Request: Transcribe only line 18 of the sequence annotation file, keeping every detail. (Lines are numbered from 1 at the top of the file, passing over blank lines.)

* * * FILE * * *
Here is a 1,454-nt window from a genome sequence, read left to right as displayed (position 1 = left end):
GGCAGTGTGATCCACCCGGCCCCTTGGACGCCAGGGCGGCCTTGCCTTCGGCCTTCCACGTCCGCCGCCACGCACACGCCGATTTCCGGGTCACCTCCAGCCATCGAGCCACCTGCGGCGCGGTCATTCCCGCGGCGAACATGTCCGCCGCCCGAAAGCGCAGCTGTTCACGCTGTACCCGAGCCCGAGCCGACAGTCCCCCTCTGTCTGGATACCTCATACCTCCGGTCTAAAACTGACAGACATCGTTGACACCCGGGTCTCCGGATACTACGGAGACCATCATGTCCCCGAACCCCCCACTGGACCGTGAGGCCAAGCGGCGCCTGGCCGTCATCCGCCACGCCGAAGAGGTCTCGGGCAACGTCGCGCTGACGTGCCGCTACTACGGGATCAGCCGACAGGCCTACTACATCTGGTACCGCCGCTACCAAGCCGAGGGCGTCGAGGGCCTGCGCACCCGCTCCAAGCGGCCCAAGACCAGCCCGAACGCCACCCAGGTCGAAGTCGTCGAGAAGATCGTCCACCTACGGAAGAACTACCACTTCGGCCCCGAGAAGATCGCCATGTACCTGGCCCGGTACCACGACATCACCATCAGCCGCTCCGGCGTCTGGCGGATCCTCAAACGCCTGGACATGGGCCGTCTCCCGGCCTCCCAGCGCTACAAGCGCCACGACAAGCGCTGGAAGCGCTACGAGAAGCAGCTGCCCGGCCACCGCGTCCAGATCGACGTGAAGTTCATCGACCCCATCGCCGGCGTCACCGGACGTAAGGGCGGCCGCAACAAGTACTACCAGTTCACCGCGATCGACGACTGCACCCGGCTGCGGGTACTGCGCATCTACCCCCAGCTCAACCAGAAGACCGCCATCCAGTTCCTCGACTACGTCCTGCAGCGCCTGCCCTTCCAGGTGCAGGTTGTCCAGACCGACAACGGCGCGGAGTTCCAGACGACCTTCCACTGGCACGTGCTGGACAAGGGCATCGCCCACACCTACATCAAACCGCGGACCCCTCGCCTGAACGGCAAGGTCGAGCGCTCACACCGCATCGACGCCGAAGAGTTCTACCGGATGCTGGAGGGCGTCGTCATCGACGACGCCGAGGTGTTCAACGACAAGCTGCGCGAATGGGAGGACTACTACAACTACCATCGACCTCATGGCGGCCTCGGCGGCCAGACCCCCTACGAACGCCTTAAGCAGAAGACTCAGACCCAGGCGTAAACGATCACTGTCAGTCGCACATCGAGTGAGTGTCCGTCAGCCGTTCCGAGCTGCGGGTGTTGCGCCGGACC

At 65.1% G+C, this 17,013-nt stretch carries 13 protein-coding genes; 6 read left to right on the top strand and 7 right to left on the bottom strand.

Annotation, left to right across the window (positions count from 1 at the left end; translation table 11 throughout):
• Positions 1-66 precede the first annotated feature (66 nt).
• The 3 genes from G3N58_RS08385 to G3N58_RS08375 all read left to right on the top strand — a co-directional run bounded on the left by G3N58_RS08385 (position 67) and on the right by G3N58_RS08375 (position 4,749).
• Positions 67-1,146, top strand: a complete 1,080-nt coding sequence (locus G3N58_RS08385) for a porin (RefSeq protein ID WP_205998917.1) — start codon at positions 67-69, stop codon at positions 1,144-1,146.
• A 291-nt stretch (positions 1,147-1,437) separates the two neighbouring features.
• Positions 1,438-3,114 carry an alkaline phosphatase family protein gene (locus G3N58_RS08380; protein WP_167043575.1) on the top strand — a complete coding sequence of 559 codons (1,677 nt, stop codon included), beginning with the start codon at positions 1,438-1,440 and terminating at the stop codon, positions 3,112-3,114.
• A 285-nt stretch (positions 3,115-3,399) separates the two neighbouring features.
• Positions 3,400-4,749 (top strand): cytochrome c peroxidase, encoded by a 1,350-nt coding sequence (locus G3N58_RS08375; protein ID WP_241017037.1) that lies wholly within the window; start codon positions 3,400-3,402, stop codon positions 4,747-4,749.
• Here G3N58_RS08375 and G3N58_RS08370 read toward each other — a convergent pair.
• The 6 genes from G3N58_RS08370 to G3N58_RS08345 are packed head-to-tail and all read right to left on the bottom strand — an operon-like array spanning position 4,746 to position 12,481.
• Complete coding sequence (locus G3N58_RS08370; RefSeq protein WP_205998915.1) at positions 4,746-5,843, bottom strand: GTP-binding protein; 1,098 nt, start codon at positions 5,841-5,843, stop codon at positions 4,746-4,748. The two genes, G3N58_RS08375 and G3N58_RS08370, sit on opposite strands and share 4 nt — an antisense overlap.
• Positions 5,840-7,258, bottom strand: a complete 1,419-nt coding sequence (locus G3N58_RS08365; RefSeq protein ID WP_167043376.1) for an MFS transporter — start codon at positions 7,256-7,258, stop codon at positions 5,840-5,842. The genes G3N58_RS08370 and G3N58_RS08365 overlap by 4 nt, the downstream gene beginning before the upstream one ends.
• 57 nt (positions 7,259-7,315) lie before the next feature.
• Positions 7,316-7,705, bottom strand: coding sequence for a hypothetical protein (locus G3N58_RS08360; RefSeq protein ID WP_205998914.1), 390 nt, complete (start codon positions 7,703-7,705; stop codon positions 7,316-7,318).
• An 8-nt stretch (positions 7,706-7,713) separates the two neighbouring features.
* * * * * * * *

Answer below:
• An 8-nt stretch (positions 7,706-7,713) separates the two neighbouring features.